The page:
Three Department of English students named Dean's Distinguished Graduates
Thu, May 12, 2011
From left: Lindsey Carmichael, Monica Gully, and Matthew Ramirez.
Every year the College of Liberal Arts names twelve Dean’s Distinguished Graduates on the basis of high achievements in scholarship, leadership, and service to the college. To date, 369 Dean’s Distinguished Graduates have been so honored. In keeping with previous Dean’s Distinguished Graduates, the college anticipates that the current group will excel both inside and outside of the classroom. They will often be honors students or those who have undertaken extensive undergraduate research projects. Others will be active in leadership positions either in the college, university, or community. Whatever their specific achievements, these are students who best represent the academic and service ideals of the college.
This year, the College of Liberal Arts named three Department of English students Dean’s Distinguished Graduates: Lindsey Carmichael, Monica Gully, and Matthew Ramirez. The Department of English congratulates them on their many achievements.
Lindsey A. Carmichael, a native Texan, is a double major in history and English. Her essays, poetry, and short fiction have already won first place in Department of English writing contests. After graduation, Carmichael has her “sights on publication in historical research and creative fiction novels.” Indeed, one of her history professors, Dr. L.J. Andrew Villalon, has been so impressed with her writing and research capabilities from having her as a student in three of the four classes he teaches, that he recently asked Carmichael to submit a chapter for a new book he will be co-editing on women of power in the Middle Ages. Villalon’s new book will include submissions from “a number of well-respected scholars from national universities,” he said.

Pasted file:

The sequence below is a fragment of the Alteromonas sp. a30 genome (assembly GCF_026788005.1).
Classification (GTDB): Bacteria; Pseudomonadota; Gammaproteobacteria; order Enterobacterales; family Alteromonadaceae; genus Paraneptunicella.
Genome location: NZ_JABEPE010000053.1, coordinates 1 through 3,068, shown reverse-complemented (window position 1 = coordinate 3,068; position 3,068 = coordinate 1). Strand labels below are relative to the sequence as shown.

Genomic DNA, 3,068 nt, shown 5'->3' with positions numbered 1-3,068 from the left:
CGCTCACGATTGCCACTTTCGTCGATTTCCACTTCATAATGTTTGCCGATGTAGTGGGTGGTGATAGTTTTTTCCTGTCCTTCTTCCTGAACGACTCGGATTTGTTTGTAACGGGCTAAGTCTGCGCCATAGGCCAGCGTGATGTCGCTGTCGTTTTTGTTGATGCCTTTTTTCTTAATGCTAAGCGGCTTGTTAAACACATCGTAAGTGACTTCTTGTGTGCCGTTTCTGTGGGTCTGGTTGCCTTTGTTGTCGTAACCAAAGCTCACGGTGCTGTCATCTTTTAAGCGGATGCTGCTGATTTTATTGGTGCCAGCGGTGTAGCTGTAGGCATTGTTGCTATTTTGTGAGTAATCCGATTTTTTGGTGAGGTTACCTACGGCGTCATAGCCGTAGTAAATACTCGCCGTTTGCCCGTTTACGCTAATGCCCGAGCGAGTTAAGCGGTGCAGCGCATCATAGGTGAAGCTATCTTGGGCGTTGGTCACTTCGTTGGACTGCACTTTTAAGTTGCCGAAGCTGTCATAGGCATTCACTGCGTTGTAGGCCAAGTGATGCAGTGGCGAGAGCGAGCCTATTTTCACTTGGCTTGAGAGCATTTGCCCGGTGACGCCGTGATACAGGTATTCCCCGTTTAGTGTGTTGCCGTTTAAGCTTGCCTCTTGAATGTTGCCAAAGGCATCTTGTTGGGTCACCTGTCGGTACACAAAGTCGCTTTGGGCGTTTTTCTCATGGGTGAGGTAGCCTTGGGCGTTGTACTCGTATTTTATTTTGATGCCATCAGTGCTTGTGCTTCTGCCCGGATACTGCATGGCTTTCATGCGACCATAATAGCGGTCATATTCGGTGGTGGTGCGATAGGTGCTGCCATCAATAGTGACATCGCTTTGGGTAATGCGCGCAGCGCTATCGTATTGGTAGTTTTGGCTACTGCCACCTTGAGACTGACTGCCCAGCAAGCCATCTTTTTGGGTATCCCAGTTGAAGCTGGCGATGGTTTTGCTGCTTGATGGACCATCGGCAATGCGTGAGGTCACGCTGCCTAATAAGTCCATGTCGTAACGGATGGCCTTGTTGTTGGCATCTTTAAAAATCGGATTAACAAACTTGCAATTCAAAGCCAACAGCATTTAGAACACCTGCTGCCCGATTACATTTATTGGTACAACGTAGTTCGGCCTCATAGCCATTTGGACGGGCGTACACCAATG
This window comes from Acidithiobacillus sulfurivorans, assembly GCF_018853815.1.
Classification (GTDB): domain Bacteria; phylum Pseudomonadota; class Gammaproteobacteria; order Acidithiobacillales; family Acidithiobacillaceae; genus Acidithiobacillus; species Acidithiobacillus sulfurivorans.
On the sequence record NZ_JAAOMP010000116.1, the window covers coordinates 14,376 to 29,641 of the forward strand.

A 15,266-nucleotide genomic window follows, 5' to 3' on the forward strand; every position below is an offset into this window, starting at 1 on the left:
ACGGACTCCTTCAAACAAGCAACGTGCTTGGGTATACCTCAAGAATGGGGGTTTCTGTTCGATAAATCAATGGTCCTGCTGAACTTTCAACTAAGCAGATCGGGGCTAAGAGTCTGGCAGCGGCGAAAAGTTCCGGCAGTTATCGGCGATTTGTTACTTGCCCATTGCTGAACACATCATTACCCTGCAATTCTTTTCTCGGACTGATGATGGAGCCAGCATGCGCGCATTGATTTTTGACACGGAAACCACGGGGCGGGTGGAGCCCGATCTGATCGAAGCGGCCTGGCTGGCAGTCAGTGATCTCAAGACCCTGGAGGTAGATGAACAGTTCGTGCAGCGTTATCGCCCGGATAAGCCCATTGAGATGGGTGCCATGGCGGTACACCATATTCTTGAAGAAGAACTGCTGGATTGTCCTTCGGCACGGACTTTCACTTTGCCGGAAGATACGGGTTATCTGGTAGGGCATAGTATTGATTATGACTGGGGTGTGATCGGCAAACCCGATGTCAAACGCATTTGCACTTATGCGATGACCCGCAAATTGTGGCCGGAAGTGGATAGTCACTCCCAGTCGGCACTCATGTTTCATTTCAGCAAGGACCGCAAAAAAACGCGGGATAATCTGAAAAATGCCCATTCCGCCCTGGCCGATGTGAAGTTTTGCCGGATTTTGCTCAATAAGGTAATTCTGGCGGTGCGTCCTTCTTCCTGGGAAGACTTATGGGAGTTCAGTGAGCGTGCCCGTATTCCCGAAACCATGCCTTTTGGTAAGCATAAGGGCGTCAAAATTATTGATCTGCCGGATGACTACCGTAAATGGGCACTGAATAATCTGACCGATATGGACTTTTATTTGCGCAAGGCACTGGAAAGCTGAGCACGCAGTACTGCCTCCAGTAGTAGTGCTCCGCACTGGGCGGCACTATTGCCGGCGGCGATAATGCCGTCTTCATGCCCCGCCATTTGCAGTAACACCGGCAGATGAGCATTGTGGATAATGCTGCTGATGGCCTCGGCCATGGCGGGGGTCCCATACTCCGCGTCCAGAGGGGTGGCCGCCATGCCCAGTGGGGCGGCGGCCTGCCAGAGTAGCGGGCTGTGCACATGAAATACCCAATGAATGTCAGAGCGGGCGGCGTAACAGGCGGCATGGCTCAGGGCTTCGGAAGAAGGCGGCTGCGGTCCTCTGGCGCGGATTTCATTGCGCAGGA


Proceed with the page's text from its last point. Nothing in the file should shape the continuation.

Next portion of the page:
In 2009, she won the Mike Wacker Award from the Texas Parents’ Association “for courage and perseverance in the face of extreme adversity.” That adversity was a diagnosis at age four with McCune Albright Syndrome — a rare bone condition that causes bones to weaken and then fracture. Despite enduring numerous surgeries and broken bones, Carmichael has certainly lived by her motto — a quote from John Wooden: “Don't let what you cannot do interfere with what you can do.” A member of the UT archery team, for which she has served as chief senior recruitment officer, vice president, and coach, Carmichael has competed at the Beijing Paralympics. In 2008 she earned a Bronze Medal for the United States, the first in 34 years that any female athlete—“able-bodied or otherwise,” as she puts it—has earned in this sport. She also belongs to the university’s Toastmasters group and to the Friar Society, UT’s oldest honor society, for which she currently serves in multiple officer capacities. Carmichael works as an administrative assistant in the office at Trinity United Methodist Church in Austin and is a virtual franchisee for National Safety Associates Juice Plus+ dietary supplements.